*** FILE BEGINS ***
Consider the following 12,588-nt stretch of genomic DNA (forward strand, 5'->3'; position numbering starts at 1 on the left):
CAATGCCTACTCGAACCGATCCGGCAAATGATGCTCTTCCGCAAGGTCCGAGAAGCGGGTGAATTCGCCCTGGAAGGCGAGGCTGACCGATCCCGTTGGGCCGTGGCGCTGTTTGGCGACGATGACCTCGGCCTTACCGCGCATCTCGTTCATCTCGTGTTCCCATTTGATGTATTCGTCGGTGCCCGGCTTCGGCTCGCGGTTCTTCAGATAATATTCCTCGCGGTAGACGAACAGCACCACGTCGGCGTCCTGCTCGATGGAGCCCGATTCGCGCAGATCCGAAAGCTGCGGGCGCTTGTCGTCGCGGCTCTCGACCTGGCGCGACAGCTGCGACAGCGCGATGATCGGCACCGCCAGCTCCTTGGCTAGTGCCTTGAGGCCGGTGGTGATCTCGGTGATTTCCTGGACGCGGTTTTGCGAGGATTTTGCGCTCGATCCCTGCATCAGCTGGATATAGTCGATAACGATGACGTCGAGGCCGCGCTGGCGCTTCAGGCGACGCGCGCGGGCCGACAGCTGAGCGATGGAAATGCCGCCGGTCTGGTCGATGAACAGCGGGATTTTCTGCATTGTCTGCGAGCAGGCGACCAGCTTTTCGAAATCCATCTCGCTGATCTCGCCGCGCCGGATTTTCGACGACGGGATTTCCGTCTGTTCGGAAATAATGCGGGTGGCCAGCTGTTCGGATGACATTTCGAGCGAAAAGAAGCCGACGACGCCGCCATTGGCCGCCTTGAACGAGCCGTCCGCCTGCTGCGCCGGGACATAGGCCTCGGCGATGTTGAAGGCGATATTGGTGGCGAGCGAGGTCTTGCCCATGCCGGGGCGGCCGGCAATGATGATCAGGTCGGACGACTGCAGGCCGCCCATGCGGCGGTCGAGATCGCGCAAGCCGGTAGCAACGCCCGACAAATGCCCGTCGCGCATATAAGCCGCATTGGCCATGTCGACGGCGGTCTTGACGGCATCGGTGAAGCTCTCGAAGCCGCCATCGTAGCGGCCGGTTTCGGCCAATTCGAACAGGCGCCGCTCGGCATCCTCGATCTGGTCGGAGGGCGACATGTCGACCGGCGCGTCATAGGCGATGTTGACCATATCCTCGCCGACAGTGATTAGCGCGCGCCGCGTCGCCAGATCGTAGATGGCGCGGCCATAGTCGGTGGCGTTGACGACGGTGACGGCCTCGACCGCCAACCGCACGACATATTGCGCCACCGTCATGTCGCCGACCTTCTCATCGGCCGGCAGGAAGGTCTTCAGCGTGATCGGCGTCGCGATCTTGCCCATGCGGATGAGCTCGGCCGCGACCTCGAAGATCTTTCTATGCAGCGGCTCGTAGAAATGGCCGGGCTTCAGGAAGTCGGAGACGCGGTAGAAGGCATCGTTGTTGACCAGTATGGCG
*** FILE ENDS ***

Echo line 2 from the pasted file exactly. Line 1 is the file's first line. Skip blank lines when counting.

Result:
CAATGCCTACTCGAACCGATCCGGCAAATGATGCTCTTCCGCAAGGTCCGAGAAGCGGGTGAATTCGCCCTGGAAGGCGAGGCTGACCGATCCCGTTGGGCCGTGGCGCTGTTTGGCGACGATGACCTCGGCCTTACCGCGCATCTCGTTCATCTCGTGTTCCCATTTGATGTATTCGTCGGTGCCCGGCTTCGGCTCGCGGTTCTTCAGATAATATTCCTCGCGGTAGACGAACAGCACCACGTCGGCGTCCTGCTCGATGGAGCCCGATTCGCGCAGATCCGAAAGCTGCGGGCGCTTGTCGTCGCGGCTCTCGACCTGGCGCGACAGCTGCGACAGCGCGATGATCGGCACCGCCAGCTCCTTGGCTAGTGCCTTGAGGCCGGTGGTGATCTCGGTGATTTCCTGGACGCGGTTTTGCGAGGATTTTGCGCTCGATCCCTGCATCAGCTGGATATAGTCGATAACGATGACGTCGAGGCCGCGCTGGCGCTTCAGGCGACGCGCGCGGGCCGACAGCTGAGCGATGGAAATGCCGCCGGTCTGGTCGATGAACAGCGGGATTTTCTGCATTGTCTGCGAGCAGGCGACCAGCTTTTCGAAATCCATCTCGCTGATCTCGCCGCGCCGGATTTTCGACGACGGGATTTCCGTCTGTTCGGAAATAATGCGGGTGGCCAGCTGTTCGGATGACATTTCGAGCGAAAAGAAGCCGACGACGCCGCCATTGGCCGCCTTGAACGAGCCGTCCGCCTGCTGCGCCGGGACATAGGCCTCGGCGATGTTGAAGGCGATATTGGTGGCGAGCGAGGTCTTGCCCATGCCGGGGCGGCCGGCAATGATGATCAGGTCGGACGACTGCAGGCCGCCCATGCGGCGGTCGAGATCGCGCAAGCCGGTAGCAACGCCCGACAAATGCCCGTCGCGCATATAAGCCGCATTGGCCATGTCGACGGCGGTCTTGACGGCATCGGTGAAGCTCTCGAAGCCGCCATCGTAGCGGCCGGTTTCGGCCAATTCGAACAGGCGCCGCTCGGCATCCTCGATCTGGTCGGAGGGCGACATGTCGACCGGCGCGTCATAGGCGATGTTGACCATATCCTCGCCGACAGTGATTAGCGCGCGCCGCGTCGCCAGATCGTAGATGGCGCGGCCATAGTCGGTGGCGTTGACGACGGTGACGGCCTCGACCGCCAACCGCACGACATATTGCGCCACCGTCATGTCGCCGACCTTCTCATCGGCCGGCAGGAAGGTCTTCAGCGTGATCGGCGTCGCGATCTTGCCCATGCGGATGAGCTCGGCCGCGACCTCGAAGATCTTTCTATGCAGCGGCTCGTAGAAATGGCCGGGCTTCAGGAAGTCGGAGACGCGGTAGAAGGCATCGTTGTTGACCAGTATGGCG